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Lightning, like rainbows, produces a dramatic but unpredictable show in the sky. Unlike the sweet prettiness of a rainbow, the connotations of lightning are of danger, power, and gloom. As those who are careless about being outdoors in an electrical storm sometimes find out, lightning can deliver on its threat of danger. You should photograph lightning only from a distance and preferably from inside a building or a car. If you're outdoors, seek shelter the minute a storm begins to approach. You'll probably also need to concern yourself with keeping your camera and yourself dry if you're outside.
You can photograph lightning day or night, though night shots are generally more productive. In daylight, the technique is simple: With your camera on a tripod and aimed at a likely sector of sky, wait for a large bolt and fire. Base your exposure on the existing light conditions, using a small aperture and the longest shutter speed available. The odds are slim that you'll catch a spectacular streak, but it's possible.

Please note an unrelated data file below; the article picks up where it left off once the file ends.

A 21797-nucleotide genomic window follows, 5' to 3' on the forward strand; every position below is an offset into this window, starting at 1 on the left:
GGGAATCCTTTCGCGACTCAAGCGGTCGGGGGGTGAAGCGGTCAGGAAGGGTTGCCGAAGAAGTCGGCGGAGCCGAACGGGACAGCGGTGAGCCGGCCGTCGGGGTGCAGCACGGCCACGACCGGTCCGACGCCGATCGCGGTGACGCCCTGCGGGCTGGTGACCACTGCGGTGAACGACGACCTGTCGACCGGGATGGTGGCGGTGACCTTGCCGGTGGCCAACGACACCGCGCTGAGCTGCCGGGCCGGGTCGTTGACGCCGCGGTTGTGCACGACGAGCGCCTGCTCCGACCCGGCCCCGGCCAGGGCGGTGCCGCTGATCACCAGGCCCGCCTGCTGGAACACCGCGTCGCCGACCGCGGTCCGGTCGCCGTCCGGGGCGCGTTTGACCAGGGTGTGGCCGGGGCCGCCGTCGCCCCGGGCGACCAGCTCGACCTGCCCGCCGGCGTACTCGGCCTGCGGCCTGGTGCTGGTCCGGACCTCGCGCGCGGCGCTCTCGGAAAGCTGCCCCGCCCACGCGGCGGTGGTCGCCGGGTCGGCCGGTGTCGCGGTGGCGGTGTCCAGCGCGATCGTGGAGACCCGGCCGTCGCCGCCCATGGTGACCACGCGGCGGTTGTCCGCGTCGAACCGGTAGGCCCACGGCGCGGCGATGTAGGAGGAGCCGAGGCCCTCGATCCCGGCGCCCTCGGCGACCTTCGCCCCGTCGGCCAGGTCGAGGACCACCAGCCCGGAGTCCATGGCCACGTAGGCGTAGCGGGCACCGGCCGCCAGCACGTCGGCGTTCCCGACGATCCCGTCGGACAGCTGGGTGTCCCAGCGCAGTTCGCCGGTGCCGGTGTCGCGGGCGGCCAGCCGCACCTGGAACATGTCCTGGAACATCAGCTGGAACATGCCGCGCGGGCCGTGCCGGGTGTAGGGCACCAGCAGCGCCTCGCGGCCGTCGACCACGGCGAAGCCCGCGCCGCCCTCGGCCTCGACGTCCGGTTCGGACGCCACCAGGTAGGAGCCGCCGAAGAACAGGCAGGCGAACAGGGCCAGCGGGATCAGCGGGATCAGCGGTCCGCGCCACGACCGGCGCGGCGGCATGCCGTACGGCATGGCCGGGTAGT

Your chances of creating a thrilling lightning shot increase dramatically after dark. You can make exposures ranging from several seconds to several minutes and record a series of bolts. An upper-floor hotel window with a city view is a good and safe vantage point. The method is simple but requires that your camera have a B setting and that you use a locking cable release and a lens cap or a small sheet of black cardboard. Here's how it works: With your camera on a tripod, compose around a simple foreground with a large area of open sky. Set the camera's shutter-speed dial to the B position and lock the shutter open using your cable release. Keep a lens cap or the black cardboard over the lens until you see a flash, uncover the lens and then recover it, and wait for the next flash. Once you have several bolts on the same frame, close the shutter, advance to the next frame, and try it again. Exposure isn't critical; use an aperture of around f/5.6 (with the ISO set to 100 or 200) to start, and then bracket by changing the aperture.
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